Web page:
Tuesday 12 October 2021

Further, on taking tests

On Monday, I managed to get a submission in on the Government's awful proposal to give itself the power to requisition tests and testing materials. Was a bit of a rush job, but it's a bit of a rushed legislative process. I hadn't known about it much before a hasty blog post on it on Friday

The submission alludes to a few problems in giving the Ministry of Health authority to set quality standards for testing, which the legislation also does, in addition to letting the Ministry take Rako's tests. 

My column at Newsroom, written after the submission, also goes through the problems. Currently gated. [Update: ungated]

A snippet:

If the Government wanted more testing capacity, it could have contracted for that capacity. And it still could. But over the past year, the ministry has repeatedly rebuffed Rako’s offers to provide testing. The Ministry of Health also told Rako not to maintain any extra testing capacity for the Government as its services would not be needed.

Shifting from a view that Rako’s testing was not needed, to that they are so necessary that they could warrant requisitioning, seems somewhat incoherent.

Once the Government has the ability not only to requisition materials away from prudent labs, paying only some deemed market value for the effectively stolen supplies, but also the ability to force those labs to ignore existing contracts and to provide testing for the State instead, bad things happen.

Existing clients would see the obvious threat to the security of their continued ability to undertake testing. That makes contracts less valuable. Labs can purchase sufficient supplies to tide them through shortages and international shipping delays. They cannot purchase sufficient supplies to ensure that they have enough left in the event that the Government decides to requisition all of the testing materials or all of the testing capacity.

And if the biggest thief in Wellington, whose offers are impossible to refuse, sees your prudential stockpile of testing materials as tempting, what incentive do labs have to maintain those stockpiles in the first place? After all, the Government could well instead decide to requisition someone else’s supplies on your behalf, come the crisis.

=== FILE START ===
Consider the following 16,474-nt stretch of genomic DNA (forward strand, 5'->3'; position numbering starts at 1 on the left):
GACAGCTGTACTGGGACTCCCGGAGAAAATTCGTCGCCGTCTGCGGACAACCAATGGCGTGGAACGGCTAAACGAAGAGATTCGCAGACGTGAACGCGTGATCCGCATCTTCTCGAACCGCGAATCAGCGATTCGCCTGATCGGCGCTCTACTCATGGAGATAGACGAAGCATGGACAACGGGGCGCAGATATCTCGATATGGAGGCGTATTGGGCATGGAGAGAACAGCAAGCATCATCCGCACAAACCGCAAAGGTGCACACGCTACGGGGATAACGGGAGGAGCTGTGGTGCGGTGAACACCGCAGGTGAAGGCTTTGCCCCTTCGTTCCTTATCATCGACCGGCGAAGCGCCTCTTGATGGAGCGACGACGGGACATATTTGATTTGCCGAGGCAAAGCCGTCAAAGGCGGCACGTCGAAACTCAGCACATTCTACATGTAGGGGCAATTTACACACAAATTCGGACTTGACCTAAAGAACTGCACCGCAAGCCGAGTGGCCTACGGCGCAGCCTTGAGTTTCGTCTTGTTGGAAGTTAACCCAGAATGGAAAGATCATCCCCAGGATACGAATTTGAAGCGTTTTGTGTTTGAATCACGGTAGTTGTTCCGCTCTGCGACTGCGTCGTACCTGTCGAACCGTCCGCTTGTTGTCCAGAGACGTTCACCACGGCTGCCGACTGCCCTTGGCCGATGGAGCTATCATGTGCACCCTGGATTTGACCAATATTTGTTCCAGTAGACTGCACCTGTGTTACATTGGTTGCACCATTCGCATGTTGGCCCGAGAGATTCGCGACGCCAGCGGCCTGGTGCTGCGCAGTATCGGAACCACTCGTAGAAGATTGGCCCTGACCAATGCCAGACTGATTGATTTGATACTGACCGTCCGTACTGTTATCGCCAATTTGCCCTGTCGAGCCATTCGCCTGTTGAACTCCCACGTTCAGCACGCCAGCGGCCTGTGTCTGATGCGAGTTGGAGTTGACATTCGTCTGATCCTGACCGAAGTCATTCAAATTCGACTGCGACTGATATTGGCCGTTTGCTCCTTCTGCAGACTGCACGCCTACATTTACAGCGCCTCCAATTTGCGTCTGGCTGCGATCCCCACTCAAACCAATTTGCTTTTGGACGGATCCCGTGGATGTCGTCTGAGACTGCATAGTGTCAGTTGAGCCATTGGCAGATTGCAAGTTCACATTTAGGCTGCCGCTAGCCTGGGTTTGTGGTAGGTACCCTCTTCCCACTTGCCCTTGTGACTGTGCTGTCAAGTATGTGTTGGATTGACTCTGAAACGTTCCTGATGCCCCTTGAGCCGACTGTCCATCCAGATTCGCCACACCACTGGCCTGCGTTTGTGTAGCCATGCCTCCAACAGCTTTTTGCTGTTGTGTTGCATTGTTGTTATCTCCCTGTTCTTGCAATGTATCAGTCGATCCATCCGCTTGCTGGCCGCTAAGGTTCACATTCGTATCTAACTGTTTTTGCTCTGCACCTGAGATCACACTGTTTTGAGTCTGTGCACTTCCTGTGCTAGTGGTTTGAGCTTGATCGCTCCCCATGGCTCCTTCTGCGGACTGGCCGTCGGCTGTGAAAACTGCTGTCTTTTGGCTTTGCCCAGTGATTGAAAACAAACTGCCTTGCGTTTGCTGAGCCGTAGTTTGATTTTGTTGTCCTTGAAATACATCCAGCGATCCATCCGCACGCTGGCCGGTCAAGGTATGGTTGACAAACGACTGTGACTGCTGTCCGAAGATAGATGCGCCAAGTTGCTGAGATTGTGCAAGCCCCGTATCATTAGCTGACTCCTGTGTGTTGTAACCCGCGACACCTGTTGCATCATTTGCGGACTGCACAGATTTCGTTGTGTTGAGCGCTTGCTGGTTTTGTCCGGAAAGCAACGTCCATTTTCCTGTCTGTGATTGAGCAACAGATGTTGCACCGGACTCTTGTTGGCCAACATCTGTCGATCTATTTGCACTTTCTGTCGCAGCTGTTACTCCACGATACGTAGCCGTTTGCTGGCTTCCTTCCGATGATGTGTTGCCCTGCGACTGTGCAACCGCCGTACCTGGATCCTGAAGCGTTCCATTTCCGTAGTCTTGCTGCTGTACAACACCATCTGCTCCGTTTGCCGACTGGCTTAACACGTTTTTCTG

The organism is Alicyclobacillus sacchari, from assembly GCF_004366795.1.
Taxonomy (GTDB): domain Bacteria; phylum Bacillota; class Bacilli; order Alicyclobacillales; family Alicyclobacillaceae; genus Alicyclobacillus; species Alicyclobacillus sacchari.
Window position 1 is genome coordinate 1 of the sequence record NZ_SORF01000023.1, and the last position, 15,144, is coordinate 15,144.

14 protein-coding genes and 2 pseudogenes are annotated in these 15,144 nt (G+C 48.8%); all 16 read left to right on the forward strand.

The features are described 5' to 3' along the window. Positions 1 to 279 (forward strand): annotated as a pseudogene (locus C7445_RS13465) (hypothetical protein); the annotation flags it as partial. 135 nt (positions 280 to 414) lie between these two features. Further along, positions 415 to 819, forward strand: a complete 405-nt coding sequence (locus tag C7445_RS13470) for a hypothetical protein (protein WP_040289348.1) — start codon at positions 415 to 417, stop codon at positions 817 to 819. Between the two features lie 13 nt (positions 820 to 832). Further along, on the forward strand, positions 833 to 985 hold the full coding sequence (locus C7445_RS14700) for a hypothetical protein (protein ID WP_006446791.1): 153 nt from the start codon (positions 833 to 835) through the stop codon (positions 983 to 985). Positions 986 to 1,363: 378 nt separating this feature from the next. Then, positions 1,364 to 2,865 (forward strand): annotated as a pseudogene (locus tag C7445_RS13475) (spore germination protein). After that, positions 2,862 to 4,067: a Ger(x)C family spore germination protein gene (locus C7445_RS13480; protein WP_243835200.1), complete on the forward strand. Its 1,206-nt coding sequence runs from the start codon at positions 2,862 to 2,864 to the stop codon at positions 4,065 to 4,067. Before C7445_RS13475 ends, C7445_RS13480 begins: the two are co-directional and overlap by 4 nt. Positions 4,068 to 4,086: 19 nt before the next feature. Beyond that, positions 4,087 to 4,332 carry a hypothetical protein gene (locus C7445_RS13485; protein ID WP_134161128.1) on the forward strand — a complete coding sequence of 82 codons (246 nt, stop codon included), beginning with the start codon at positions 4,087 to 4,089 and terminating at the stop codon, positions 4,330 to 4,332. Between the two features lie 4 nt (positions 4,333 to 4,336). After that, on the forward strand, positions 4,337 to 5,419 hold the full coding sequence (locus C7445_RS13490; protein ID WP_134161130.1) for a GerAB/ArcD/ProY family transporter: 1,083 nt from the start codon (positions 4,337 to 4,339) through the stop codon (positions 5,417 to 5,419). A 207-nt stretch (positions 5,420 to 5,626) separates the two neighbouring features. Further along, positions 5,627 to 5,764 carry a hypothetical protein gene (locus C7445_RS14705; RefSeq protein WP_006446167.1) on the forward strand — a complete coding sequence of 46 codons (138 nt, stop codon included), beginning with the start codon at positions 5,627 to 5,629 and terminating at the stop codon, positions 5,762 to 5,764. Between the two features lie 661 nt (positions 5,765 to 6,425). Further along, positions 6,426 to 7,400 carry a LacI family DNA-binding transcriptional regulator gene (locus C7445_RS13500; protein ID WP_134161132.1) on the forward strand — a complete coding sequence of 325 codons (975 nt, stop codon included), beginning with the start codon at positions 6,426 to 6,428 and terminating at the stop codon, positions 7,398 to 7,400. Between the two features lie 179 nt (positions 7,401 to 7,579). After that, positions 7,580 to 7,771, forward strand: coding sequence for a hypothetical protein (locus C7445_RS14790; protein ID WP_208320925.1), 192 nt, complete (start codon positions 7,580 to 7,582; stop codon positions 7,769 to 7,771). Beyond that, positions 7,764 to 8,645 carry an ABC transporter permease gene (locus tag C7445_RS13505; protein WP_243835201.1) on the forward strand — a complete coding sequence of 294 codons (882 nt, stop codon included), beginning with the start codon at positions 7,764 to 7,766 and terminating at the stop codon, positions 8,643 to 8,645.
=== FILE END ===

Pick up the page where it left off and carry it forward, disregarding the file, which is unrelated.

When all is done, we have a Ministry of Health that, after spending most of the past year seemingly doing its best to thwart Rako Science’s provision of accurate saliva-based, PCR Covid testing, and after telling Rako that its services would not be required for the public health effort, is now preparing simply to take Rako’s testing capacity through requisitioning powers. While saying it hopes not to need to use such powers.

It is not right. It will have repercussions for security of contracting and investing in New Zealand. And it will hinder the Covid response.

Dileepa Fonseca provides further very helpful detail in a piece today at Stuff. It's truly a must read, spectacular scoop. Leaked ESR test validation details, Ministry insider comments on the debacles. 

Here's how it starts. It goes on at length, and only gets worse for the Ministry.

A leaked study into saliva testing shows the Ministry of Health is still trying to figure out how accurate various types of saliva tests are as the Delta strain starts to take hold in Auckland.

The first stated objective of the leaked Institute of Environmental Science and Research (ESR) study is to compare different PCR saliva testing methods used on border workers by Asia Pacific Healthcare Group (APHG) and its partner laboratories.

However, it is the second objective of the ESR study that has people like Yale school of public health saliva testing expert Anne Wyllie worried.

That objective is “to generate clinical sample testing validation data from Covid-19 volunteers for the testing laboratories as requested by IANZ [International Accreditation New Zealand]”.